The Canadian Beef Industry Award for Outstanding Research and Innovation is presented by the Beef Cattle Research Council (BCRC) each year to recognize a researcher or scientist whose work has contributed to advancements in the competitiveness and sustainability of the Canadian beef industry.

Nominations are welcome from all stakeholders of the Canadian beef industry and will be reviewed by a selection committee?comprised of beef producers, industry experts and retired beef-related researchers located across the country.

Nominations will be kept on file and re-considered for up to two additional years. In such cases, the nominator will be contacted each year and given the opportunity to revise the nomination.

To be eligible, nominees must be Canadian citizens or landed immigrants actively involved in research of benefit to the Canadian beef industry within the past 5 years. Benefit to the industry must be evident in a strong research program aligned with industry priorities, a demonstrated passion and long-term commitment through leadership, teamwork, and mentorship, involvement in ongoing education and training (where applicable), and active engagement with industry stakeholders.

Nominations for the 2018 award?will be accepted?until?May 1, 2018.

The 2018 award will be presented at the Canadian Beef Industry Conference in August.

Past recipients of the Canadian Beef Industry Award for Outstanding Research and Innovation are:

Learn more and find the nomination form at?/e8f/about/award.cfm

Continue reading

This Will Make Your Skin Crawl

This article written by Dr. Reynold Bergen, BCRC Science Director, originally appeared in the April 2018 issue of Canadian Cattlemen magazine and is reprinted on the BCRC Blog with permission of the publisher.



Cattle won’t be the only creatures enjoying fresh pasture this spring; so will the Rocky Mountain wood tick and the American dog tick, which can transmit anaplasmosis and other bloodborne diseases. Anaplasmosis was removed from the Federally Reportable Disease list in 2014, so the government is no longer responsible for dealing with anaplasmosis outbreaks or compensating producers with affected herds. Understanding where these ticks are and what influences their population will help develop proactive strategies to avoid the spread of tickborne disease.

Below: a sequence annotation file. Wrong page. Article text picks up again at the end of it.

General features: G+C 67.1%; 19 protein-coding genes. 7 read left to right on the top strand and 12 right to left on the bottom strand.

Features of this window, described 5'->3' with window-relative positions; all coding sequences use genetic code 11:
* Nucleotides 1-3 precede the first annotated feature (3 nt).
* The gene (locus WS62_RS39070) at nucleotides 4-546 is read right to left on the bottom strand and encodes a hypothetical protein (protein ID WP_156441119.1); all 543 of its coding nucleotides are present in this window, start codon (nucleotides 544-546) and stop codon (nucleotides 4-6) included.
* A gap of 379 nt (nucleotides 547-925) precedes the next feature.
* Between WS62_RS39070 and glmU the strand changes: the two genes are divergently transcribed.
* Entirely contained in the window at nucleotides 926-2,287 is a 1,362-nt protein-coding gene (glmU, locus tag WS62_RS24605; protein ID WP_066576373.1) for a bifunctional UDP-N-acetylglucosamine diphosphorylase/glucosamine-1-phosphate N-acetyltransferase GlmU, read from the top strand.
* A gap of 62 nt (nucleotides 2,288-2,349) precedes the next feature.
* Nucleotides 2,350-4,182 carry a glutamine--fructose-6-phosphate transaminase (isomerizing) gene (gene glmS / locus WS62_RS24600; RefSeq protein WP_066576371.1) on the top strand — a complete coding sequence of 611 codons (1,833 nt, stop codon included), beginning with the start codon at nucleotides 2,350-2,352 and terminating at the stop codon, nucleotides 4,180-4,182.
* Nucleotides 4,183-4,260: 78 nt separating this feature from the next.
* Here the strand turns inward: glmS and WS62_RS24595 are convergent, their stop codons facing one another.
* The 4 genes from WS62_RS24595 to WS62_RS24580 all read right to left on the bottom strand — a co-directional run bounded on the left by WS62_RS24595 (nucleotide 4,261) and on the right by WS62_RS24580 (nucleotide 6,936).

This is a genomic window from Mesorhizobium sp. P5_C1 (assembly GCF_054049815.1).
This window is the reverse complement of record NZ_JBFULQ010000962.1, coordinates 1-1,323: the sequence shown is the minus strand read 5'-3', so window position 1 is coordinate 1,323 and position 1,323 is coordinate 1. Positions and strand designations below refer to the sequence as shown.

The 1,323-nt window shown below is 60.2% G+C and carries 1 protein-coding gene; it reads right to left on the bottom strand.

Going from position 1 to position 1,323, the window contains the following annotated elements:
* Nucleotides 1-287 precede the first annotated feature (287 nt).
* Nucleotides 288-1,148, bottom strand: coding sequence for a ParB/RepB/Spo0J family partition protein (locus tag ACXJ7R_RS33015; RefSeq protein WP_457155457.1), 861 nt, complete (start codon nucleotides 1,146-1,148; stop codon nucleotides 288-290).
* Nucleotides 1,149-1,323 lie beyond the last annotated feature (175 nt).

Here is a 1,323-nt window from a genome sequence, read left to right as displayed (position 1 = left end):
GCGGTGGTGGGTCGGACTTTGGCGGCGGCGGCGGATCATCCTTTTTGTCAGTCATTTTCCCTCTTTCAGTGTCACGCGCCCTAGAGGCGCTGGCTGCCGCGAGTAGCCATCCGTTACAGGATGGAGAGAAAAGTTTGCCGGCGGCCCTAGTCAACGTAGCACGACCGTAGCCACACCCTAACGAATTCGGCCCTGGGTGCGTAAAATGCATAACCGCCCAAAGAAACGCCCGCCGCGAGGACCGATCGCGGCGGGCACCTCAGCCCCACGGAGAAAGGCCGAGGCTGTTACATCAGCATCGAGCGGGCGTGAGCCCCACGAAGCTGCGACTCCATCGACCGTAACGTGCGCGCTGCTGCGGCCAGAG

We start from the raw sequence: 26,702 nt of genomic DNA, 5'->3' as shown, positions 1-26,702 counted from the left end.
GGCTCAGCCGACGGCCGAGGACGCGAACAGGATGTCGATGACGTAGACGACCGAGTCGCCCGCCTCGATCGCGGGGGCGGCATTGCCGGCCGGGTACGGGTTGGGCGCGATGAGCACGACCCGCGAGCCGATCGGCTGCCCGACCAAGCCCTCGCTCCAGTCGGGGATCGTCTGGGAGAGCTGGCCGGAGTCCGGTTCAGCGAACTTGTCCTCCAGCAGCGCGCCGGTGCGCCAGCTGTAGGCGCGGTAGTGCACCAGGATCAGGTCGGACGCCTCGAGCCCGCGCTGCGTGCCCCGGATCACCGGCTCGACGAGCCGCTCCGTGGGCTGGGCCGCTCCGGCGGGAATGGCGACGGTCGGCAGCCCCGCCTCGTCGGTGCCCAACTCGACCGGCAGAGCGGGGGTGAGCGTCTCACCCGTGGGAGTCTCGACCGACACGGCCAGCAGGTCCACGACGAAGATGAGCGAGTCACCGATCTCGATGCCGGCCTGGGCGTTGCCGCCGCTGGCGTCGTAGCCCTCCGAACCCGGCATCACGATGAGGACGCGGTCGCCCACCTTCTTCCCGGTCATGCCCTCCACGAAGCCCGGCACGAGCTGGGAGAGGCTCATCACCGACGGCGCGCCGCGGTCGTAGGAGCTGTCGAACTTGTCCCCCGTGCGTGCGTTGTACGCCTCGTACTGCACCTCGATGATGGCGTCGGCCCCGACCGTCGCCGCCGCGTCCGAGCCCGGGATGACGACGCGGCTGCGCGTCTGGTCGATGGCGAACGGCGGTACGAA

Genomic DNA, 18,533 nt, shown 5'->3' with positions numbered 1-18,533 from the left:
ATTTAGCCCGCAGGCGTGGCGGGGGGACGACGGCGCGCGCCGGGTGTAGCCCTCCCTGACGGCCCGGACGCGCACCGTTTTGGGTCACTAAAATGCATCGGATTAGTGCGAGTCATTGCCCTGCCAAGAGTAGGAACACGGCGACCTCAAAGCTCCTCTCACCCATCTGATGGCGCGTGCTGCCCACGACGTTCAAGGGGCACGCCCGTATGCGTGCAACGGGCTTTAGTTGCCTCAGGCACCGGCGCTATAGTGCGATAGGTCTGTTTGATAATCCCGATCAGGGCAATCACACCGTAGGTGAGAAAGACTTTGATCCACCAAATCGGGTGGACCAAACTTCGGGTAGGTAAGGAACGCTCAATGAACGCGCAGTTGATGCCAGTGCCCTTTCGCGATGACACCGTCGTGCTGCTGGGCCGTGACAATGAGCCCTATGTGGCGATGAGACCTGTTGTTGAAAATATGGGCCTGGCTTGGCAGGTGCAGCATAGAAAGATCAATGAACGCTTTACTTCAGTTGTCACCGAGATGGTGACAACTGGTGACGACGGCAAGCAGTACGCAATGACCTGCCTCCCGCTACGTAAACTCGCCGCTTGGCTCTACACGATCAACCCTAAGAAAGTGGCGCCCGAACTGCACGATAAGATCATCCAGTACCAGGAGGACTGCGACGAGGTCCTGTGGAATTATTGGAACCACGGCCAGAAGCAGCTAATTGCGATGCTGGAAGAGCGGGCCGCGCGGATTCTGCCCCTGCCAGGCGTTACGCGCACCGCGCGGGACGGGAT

Ticks have a three-stage life cycle. Tick larvae emerge from the egg and feed once on blood from small mammals (mice, voles, squirrels, etc.). The engorged larvae then molt into nymphs that also feed once on small mammals. The engorged nymphs molt into adults that feed on larger animals, including dogs, sheep, deer, and cattle. If the adult ticks cannot find a host, they may overwinter under plant material on the ground and re-emerge in spring. Adult ticks begin Continue reading

Attention researchers: A3GP call for research proposals

Alberta Agriculture and Forestry Department (AAF) have partnered with Genome Alberta to announce the launch of the Alberta Applied Agricultural Genomics Program (A3GP). This funding competition aims to support the advancement of genomics-enabled research to address challenges and opportunities important to Alberta’s agriculture and agri-food sectors. The A3GP will provide funding for genomics-based research projects up to $250,000 over a period of 2 years.

More information is available at:?http://genomealberta.ca/funding/new-alberta-applied-agricultural-genomics-program.aspx

When seeking funding, researchers are encouraged to refer to the priorities and target research outcomes in the?Canadian Beef Research and Technology Transfer Strategy. Continue reading

How quickly do water systems pay for themselves? New calculator available



Allowing cattle access to clean water can improve herd health, as well as? increase weight gain and backfat. A 2005 study reported that calves whose dams drank from water troughs gained on average 0.09 lbs per day more than calves whose dams had direct access to the dugout. Because water and forage intake are closely related, as cows drink more water they also spend more time eating and therefore produce more milk for their calves. Calves with access to clean pumped water were on average 18 lbs heavier at weaning time. A separate study in 2002 found that calves, with dams drinking clean water, gained 9% more weight than calves Continue reading